Five Local Non-Profits Making a Difference
This week's Patch Picks looks at non-profits making a difference locally in the two towns.
Each Thursday, Hamilton-Wenham Patch runs a weekly column called Patch Picks, with five picks for anything from businesses and destinations to services and organizations in categories such as romantic restaurants, places to watch the big game, charities or boutiques.
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This week's 5 Patch Picks highlight non-profit organizations making a difference in Hamilton and Wenham.
Acord offers basic food supplies to those in needs in the two towns. The food pantry, at the corner of Railroad Avenue and Willow Street in downtown Hamilton, will soon has a new home in a new building.
It’s open twice a week, where those in needs can come in to get food.
The pantry also becomes a rallying point for volunteerism at the holidays and is the recipient of the largest food drive each year organized by the public safety departments in both towns.
2. Hamilton Foundation
The Hamilton Foundation was established to help Hamilton residents with “unexpected, urgent, and short-term” needs. The foundation provides up to $500 at one time and helps with referrals to social service and government agencies than can also help.
The foundation’s coordinator is Loretta Cusick and she can be reached confidentially at 978-922-3301, ext. 3
WISSH, which stands for Wenham Issues of Social Services Help, is a town committee that helps residents “in need of temporary financial or social service assistance.”
Any Wenham resident is eligible to receive emergency assistance from the group if the help is available nowhere else. All assistance is kept confidential. In many cases, the assistance is sent to vendors.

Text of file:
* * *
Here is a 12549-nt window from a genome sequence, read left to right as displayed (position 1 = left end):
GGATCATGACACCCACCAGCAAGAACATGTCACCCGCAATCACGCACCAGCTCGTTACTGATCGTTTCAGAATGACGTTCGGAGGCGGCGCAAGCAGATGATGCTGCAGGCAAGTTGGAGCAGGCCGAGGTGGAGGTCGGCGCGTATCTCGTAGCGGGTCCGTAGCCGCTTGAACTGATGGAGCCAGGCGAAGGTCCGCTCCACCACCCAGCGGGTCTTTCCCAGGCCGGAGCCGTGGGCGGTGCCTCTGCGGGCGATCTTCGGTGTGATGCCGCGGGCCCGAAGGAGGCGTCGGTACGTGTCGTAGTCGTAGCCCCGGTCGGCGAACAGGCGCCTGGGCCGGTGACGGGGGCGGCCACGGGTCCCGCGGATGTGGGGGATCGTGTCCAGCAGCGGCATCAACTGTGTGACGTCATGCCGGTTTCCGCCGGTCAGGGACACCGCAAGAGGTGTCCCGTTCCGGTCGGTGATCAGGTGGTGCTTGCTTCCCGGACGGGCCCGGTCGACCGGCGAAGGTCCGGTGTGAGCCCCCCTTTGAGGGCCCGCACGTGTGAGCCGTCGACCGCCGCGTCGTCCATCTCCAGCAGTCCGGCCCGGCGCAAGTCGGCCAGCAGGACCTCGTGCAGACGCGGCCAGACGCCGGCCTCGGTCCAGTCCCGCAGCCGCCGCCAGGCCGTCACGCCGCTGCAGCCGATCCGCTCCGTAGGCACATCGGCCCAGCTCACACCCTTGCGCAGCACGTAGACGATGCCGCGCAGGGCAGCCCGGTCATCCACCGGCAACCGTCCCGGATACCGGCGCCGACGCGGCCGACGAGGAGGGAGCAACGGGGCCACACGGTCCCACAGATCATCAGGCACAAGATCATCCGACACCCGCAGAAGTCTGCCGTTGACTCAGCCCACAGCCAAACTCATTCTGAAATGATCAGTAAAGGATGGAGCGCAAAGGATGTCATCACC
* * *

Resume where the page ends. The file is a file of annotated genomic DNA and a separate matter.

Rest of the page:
You can reach WISSH confidentially at 978-468-5520 X9.
4. Hamilton-Wenham Open Land Trust
The 26-year-old land trust is the group responsible for many open areas in the two towns such as Chebacco Woods, off Chebacco Road near Chebacco Lake in Hamilton and Manchester-by-the-Sea.
In all, the group says it has preserved more than 100 acres of land in 13 separate “reservations.”
There so much about the two towns that is defined by the natural beauty and this group has been part of preserving it.
5. League of Women Voters of Hamilton-Wenham
The League, as it is often called, has a mission to educate the residents of the two towns about government affairs.
Unlike League branches in neighboring communities that have disbanded in recent years, the Hamilton-Wenham group remains active. For example, it just organized a forum last week to help residents understand the real estate assessment and abatement process by bring together the full-time assessors and the members of the Board of Assessors in both towns last week. In advance of the fall Town Meeting, for example, the group also organized a “dry run” of the Town Meeting presentations that allowed residents to listen and ask questions before the full, larger meeting at the high school.